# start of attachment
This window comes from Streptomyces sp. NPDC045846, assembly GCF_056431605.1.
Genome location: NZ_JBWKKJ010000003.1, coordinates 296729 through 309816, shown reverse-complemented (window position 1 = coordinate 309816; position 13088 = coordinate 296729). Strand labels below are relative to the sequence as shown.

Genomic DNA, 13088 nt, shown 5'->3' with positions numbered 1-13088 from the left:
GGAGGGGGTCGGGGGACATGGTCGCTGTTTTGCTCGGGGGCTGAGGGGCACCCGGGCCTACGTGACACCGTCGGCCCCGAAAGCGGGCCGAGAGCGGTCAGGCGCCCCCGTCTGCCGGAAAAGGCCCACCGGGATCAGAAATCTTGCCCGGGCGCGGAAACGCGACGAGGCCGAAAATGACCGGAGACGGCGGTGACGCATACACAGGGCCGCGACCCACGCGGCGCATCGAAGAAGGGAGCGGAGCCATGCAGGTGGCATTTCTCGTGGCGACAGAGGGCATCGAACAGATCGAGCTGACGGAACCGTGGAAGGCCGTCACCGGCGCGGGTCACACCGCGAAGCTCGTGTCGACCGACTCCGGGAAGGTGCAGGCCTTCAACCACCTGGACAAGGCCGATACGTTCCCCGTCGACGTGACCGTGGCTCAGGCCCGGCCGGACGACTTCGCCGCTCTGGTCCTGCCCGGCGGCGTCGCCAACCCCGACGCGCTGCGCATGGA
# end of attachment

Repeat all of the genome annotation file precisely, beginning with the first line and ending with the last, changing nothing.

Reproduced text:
This window comes from Streptomyces sp. NPDC045846, assembly GCF_056431605.1.
Genome location: NZ_JBWKKJ010000003.1, coordinates 296729 through 309816, shown reverse-complemented (window position 1 = coordinate 309816; position 13088 = coordinate 296729). Strand labels below are relative to the sequence as shown.

Genomic DNA, 13088 nt, shown 5'->3' with positions numbered 1-13088 from the left:
GGAGGGGGTCGGGGGACATGGTCGCTGTTTTGCTCGGGGGCTGAGGGGCACCCGGGCCTACGTGACACCGTCGGCCCCGAAAGCGGGCCGAGAGCGGTCAGGCGCCCCCGTCTGCCGGAAAAGGCCCACCGGGATCAGAAATCTTGCCCGGGCGCGGAAACGCGACGAGGCCGAAAATGACCGGAGACGGCGGTGACGCATACACAGGGCCGCGACCCACGCGGCGCATCGAAGAAGGGAGCGGAGCCATGCAGGTGGCATTTCTCGTGGCGACAGAGGGCATCGAACAGATCGAGCTGACGGAACCGTGGAAGGCCGTCACCGGCGCGGGTCACACCGCGAAGCTCGTGTCGACCGACTCCGGGAAGGTGCAGGCCTTCAACCACCTGGACAAGGCCGATACGTTCCCCGTCGACGTGACCGTGGCTCAGGCCCGGCCGGACGACTTCGCCGCTCTGGTCCTGCCCGGCGGCGTCGCCAACCCCGACGCGCTGCGCATGGA